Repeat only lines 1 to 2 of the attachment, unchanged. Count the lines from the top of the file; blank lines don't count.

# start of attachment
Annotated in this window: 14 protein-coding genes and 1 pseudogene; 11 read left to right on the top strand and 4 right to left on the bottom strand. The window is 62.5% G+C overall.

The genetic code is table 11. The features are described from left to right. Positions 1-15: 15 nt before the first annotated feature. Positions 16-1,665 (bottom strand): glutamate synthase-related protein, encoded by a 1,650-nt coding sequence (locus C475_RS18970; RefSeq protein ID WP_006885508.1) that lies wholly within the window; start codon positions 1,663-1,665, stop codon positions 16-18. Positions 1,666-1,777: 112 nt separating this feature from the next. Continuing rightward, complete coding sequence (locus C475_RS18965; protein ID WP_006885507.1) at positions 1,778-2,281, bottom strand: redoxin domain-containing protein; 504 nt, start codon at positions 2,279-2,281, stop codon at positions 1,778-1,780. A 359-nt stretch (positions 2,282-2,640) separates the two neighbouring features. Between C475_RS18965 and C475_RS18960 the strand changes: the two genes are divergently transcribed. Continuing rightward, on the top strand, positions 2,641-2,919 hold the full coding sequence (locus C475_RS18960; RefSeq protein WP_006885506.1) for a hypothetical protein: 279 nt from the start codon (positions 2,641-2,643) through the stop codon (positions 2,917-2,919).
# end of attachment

Annotated in this window: 14 protein-coding genes and 1 pseudogene; 11 read left to right on the top strand and 4 right to left on the bottom strand. The window is 62.5% G+C overall.

The genetic code is table 11. The features are described from left to right. Positions 1-15: 15 nt before the first annotated feature. Positions 16-1,665 (bottom strand): glutamate synthase-related protein, encoded by a 1,650-nt coding sequence (locus C475_RS18970; RefSeq protein ID WP_006885508.1) that lies wholly within the window; start codon positions 1,663-1,665, stop codon positions 16-18. Positions 1,666-1,777: 112 nt separating this feature from the next. Continuing rightward, complete coding sequence (locus C475_RS18965; protein ID WP_006885507.1) at positions 1,778-2,281, bottom strand: redoxin domain-containing protein; 504 nt, start codon at positions 2,279-2,281, stop codon at positions 1,778-1,780. A 359-nt stretch (positions 2,282-2,640) separates the two neighbouring features. Between C475_RS18965 and C475_RS18960 the strand changes: the two genes are divergently transcribed. Continuing rightward, on the top strand, positions 2,641-2,919 hold the full coding sequence (locus C475_RS18960; RefSeq protein WP_006885506.1) for a hypothetical protein: 279 nt from the start codon (positions 2,641-2,643) through the stop codon (positions 2,917-2,919).